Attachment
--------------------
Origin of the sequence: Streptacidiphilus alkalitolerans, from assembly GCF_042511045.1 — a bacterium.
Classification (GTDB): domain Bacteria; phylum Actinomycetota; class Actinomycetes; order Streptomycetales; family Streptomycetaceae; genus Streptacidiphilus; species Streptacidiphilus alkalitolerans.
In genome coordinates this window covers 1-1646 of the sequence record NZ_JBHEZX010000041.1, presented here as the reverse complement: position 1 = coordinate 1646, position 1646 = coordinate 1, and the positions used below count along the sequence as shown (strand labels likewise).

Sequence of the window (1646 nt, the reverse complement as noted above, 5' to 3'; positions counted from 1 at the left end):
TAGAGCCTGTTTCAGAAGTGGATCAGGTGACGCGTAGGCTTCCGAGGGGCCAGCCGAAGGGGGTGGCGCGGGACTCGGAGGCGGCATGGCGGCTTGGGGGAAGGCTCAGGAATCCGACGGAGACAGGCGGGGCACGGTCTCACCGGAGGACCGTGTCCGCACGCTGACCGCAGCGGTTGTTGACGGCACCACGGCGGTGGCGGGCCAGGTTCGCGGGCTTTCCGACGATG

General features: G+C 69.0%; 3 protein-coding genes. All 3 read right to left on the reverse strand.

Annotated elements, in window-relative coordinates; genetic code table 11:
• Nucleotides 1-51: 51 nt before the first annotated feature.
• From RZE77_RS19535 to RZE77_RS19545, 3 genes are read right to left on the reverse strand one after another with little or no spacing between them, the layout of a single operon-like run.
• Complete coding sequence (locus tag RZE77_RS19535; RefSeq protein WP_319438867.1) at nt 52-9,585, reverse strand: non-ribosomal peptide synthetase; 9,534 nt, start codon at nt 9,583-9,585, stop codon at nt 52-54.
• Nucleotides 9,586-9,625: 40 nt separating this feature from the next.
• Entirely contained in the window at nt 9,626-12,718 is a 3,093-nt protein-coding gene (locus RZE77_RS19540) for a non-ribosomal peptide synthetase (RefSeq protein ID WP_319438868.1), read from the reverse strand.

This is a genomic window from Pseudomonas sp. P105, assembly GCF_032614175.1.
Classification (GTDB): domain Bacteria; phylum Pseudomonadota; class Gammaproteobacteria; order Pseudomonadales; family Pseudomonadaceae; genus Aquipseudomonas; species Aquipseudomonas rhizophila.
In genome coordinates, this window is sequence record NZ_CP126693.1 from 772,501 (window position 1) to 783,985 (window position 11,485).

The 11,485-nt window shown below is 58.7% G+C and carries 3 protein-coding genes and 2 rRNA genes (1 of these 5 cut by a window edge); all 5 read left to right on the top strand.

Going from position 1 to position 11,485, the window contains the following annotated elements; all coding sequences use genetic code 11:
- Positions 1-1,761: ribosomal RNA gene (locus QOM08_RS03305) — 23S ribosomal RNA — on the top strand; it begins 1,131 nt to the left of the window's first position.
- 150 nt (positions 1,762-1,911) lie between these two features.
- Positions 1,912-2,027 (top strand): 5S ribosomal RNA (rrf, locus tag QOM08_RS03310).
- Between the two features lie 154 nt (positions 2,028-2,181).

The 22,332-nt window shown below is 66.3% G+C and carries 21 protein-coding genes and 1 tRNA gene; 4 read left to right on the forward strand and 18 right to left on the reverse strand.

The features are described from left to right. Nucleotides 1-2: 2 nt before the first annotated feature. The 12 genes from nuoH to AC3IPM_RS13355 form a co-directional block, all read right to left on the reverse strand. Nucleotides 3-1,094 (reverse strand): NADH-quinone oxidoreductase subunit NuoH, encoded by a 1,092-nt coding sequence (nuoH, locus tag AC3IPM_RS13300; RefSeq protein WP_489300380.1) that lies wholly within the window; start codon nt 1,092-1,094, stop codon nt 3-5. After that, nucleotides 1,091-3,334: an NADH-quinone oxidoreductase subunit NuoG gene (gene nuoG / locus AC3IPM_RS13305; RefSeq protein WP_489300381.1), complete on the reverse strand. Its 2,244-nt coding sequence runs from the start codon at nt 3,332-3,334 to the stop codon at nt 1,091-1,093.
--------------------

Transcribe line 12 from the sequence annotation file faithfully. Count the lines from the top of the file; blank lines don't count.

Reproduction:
• Entirely contained in the window at nt 9,626-12,718 is a 3,093-nt protein-coding gene (locus RZE77_RS19540) for a non-ribosomal peptide synthetase (RefSeq protein ID WP_319438868.1), read from the reverse strand.